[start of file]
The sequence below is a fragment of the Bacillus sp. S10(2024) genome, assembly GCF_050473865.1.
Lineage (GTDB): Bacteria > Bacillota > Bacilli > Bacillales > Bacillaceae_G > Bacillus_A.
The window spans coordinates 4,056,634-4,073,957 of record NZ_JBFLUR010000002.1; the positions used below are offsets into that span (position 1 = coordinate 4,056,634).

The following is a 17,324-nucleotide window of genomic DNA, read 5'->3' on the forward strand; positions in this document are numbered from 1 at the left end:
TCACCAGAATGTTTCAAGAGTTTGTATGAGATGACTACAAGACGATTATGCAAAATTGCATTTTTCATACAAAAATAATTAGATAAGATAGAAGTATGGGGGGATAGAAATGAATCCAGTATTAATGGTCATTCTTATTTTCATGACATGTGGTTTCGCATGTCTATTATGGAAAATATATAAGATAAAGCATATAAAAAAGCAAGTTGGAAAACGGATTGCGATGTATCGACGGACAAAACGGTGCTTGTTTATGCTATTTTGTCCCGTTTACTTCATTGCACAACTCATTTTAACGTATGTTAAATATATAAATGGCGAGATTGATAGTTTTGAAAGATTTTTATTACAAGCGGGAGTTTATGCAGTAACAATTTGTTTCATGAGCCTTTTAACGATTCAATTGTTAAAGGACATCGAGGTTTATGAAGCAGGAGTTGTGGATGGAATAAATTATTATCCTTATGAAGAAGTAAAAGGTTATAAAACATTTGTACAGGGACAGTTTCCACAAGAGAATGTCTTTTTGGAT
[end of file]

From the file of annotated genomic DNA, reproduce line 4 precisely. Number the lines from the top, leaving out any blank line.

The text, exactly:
The following is a 17,324-nucleotide window of genomic DNA, read 5'->3' on the forward strand; positions in this document are numbered from 1 at the left end: